Republicans on cable news have been hyperventilating about the White House leaking whistleblower information that makes the president look good before the election. Maybe so, maybe no.
But whistleblowers' information can work two ways. More often than not, news that ought to be disclosed is suppressed by people who worry that it will make the president look bad. And those self-appointed censors -- including high-ranking military officers -- need to be held accountable for spewing a barf of lies among the American people.
The practice is known as Propaganda. No, not Public Diplomacy. Propaganda -- in which despite the Obama Administration's pledge of openness and accountability -- the public is fed a menu of lies and half-truths designed to morph a bad war into a slightly less bad war, or boast about "victories" in what is becoming a "good war."
Such was the case when the American general who led a NATO training mission in Afghanistan opposed an investigation into corruption and "Auschwitz-like" conditions at a US-funded hospital in Kabul for political reasons, US military officers told the House of Representatives Committee on Government Oversight last week.
According to an active-duty witness, a three-star general, Lieutenant General William Caldwell, who headed the training mission in Afghanistan, forced him to do a 180 on a request for an inspector general's investigation into the Dawood Khan national military hospital in Kabul.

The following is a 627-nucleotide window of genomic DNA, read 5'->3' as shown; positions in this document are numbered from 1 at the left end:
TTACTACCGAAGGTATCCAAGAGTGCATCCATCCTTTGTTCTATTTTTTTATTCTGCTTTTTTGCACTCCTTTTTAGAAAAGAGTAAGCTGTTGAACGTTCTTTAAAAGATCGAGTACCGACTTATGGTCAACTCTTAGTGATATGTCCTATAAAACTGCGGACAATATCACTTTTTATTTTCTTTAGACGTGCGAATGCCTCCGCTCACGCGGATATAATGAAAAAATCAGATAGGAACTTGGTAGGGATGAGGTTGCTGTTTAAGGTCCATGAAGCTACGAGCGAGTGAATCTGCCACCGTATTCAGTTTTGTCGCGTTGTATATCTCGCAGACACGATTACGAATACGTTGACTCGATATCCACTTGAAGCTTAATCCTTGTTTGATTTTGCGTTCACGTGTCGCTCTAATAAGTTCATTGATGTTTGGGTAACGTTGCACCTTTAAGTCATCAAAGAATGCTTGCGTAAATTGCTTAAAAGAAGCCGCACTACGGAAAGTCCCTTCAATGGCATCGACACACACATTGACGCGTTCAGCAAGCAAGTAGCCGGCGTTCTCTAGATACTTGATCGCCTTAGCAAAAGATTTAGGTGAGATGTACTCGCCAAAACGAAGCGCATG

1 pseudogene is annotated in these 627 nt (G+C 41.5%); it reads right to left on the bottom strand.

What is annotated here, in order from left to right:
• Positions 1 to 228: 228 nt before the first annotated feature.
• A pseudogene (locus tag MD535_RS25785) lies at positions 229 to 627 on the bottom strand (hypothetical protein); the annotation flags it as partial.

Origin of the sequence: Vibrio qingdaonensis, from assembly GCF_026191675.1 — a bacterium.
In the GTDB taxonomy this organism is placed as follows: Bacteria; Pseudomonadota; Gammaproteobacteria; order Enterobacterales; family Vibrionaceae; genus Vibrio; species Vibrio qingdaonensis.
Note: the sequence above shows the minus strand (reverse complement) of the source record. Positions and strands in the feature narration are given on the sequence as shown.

This signature hospital, funded by the US and dedicated to caring for wounded Afghan soldiers, is entirely run by and supposedly for the Afghan military.
When your members of Congress return from Afghanistan and tell you we're winning the war, losing it, or doing something in the middle, the chances are they aren't getting to see much of the war at all. What they're seeing is what senior officers are describing as a "dog and pony show."
In the case of the Dawood Khan Hospital, your Congress people -- and senior officers assigned to inspect the facility -- will get to see the part of the hospital reserved for the favoring eyes of VIPs.
But what was actually seen in an inspection by a retired Air Force surgeon and other officers will curl your toes.
For example, a witness before the House Committee on Oversight, retired colonel Schuyler Geller, a command surgeon attached to the training mission, charged poor patient treatment and corruption. He also confirmed that Gen. Caldwell rejected an inspector general's investigation and had partisan motives in postponing any investigation until after the 2010 election.
Geller told the hearing that when military officials came to visit the hospital they got a "dog and pony show" that covered up the abuse.
What was actually seen by those who ducked the dog and pony show was described by another high-ranking officer, Col. Mark F. Fassl.
At the hearing, he and other officers described the extent of human suffering at the hospital, where the lack of care forced families of soldiers to empty "vats of blood draining from their wounds."
When asked to describe the scene at the hospital, Fassl said it lacked basic facilities. Hygiene was poor and the hospital had no soap, no heat and no means to boil water, he said.
"There were open vats of blood draining out of soldiers' wounds, there were feces on the floor. There were many family members taking care of their loved ones. The family members were emptying these vats of blood to help their patients out."
Fassl said: "When I think about what we were trying to do in Afghanistan, which is build the army and police corps, how could we allow this type of suffering to go on when we should be showing the Afghan citizens that their soldiers matter?"